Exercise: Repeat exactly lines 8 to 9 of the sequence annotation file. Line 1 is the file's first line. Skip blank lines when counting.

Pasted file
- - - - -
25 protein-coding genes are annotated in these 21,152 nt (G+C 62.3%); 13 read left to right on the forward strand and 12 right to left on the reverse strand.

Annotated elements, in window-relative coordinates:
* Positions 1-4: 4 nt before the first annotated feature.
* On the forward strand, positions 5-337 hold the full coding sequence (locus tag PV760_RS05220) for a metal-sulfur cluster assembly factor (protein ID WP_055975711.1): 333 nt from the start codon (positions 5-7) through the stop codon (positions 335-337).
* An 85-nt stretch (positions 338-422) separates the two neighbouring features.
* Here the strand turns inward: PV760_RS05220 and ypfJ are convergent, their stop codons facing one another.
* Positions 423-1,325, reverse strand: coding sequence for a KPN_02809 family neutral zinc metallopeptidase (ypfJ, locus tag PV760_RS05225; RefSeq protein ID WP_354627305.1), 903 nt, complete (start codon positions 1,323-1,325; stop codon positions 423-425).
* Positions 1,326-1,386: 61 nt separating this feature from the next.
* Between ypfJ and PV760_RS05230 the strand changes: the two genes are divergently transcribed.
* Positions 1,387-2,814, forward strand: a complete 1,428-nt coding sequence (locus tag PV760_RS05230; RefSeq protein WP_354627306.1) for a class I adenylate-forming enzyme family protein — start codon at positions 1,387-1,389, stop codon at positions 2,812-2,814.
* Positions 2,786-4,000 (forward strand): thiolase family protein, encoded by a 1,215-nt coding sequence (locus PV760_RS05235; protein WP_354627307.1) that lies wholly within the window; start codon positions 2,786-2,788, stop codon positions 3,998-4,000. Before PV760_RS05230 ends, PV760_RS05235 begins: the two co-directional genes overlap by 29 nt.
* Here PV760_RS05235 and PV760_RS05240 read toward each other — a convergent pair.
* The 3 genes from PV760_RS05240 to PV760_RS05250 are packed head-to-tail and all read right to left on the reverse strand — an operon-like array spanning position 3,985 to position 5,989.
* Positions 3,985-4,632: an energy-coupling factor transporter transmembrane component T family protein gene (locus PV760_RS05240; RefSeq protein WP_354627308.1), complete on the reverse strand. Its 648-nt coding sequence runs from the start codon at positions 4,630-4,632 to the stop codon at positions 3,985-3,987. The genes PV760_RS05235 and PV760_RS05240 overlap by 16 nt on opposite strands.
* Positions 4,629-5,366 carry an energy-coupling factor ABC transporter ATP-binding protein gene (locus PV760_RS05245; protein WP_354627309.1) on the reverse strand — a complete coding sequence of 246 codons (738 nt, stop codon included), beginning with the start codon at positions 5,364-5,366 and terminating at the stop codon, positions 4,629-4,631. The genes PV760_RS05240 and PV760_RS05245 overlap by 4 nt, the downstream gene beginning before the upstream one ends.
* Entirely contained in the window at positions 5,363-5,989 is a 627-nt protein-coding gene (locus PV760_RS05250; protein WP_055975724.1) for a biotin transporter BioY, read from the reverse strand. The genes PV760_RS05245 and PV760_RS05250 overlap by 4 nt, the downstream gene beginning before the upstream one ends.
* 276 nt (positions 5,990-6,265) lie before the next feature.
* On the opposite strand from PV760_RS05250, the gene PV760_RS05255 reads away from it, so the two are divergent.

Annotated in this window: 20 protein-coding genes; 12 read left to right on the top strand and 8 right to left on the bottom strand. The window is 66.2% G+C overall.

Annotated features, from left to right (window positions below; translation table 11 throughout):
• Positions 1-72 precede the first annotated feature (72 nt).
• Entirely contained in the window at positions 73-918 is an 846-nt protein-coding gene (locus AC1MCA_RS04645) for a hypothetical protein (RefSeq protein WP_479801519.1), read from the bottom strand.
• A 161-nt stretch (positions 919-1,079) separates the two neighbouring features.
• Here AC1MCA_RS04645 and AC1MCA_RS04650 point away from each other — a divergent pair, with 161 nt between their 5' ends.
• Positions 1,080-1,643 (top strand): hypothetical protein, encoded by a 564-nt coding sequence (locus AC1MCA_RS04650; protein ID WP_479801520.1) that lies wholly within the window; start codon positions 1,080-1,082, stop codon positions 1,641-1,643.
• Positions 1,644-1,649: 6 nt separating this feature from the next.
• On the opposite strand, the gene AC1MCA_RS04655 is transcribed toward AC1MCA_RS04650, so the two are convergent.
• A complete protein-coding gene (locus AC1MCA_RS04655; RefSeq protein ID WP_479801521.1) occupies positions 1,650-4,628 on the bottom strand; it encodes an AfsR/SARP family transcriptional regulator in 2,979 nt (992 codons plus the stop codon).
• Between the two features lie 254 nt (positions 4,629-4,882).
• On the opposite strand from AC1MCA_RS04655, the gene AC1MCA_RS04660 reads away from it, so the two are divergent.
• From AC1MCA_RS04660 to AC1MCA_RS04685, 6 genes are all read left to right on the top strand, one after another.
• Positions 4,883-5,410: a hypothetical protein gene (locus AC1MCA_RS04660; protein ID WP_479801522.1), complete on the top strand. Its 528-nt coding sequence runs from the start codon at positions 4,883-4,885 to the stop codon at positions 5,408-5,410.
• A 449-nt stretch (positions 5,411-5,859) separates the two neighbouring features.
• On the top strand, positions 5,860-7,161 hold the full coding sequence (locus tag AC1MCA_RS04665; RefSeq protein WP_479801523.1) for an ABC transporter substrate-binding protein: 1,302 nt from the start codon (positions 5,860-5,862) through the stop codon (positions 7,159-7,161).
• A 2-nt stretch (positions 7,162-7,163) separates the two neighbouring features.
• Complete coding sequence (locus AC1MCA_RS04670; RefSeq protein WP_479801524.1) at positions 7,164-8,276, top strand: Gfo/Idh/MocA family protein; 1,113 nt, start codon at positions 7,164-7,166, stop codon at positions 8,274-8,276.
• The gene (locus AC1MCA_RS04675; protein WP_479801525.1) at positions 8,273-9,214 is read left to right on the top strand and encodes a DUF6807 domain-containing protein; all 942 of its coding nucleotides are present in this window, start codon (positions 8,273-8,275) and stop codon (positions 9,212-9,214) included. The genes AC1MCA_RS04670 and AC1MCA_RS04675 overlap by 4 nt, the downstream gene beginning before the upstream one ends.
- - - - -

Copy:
* Positions 1,326-1,386: 61 nt separating this feature from the next.
* Between ypfJ and PV760_RS05230 the strand changes: the two genes are divergently transcribed.